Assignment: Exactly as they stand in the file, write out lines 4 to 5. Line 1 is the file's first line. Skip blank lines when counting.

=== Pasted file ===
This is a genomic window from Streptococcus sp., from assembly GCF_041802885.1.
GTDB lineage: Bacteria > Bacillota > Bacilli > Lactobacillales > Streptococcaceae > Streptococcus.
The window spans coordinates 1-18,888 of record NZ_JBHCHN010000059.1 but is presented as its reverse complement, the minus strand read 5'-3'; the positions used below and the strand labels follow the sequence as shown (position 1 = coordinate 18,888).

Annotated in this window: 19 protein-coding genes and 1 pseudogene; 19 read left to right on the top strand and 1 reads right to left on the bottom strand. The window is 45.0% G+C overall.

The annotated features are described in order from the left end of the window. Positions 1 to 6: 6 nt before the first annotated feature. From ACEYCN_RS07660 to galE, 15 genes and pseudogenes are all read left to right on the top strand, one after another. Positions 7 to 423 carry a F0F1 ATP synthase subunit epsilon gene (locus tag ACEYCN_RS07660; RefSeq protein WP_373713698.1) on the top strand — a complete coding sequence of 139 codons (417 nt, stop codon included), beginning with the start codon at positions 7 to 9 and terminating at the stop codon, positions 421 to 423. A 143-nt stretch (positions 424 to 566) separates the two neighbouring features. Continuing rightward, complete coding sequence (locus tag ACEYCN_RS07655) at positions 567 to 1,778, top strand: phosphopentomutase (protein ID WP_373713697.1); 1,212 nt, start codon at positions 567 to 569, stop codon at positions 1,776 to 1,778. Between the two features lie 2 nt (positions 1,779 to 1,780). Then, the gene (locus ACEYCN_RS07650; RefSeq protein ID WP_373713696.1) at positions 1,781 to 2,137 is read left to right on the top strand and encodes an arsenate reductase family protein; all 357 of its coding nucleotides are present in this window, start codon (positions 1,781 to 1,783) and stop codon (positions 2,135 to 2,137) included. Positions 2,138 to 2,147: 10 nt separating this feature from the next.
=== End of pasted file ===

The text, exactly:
Annotated in this window: 19 protein-coding genes and 1 pseudogene; 19 read left to right on the top strand and 1 reads right to left on the bottom strand. The window is 45.0% G+C overall.

The annotated features are described in order from the left end of the window. Positions 1 to 6: 6 nt before the first annotated feature. From ACEYCN_RS07660 to galE, 15 genes and pseudogenes are all read left to right on the top strand, one after another. Positions 7 to 423 carry a F0F1 ATP synthase subunit epsilon gene (locus tag ACEYCN_RS07660; RefSeq protein WP_373713698.1) on the top strand — a complete coding sequence of 139 codons (417 nt, stop codon included), beginning with the start codon at positions 7 to 9 and terminating at the stop codon, positions 421 to 423. A 143-nt stretch (positions 424 to 566) separates the two neighbouring features. Continuing rightward, complete coding sequence (locus tag ACEYCN_RS07655) at positions 567 to 1,778, top strand: phosphopentomutase (protein ID WP_373713697.1); 1,212 nt, start codon at positions 567 to 569, stop codon at positions 1,776 to 1,778. Between the two features lie 2 nt (positions 1,779 to 1,780). Then, the gene (locus ACEYCN_RS07650; RefSeq protein ID WP_373713696.1) at positions 1,781 to 2,137 is read left to right on the top strand and encodes an arsenate reductase family protein; all 357 of its coding nucleotides are present in this window, start codon (positions 1,781 to 1,783) and stop codon (positions 2,135 to 2,137) included. Positions 2,138 to 2,147: 10 nt separating this feature from the next.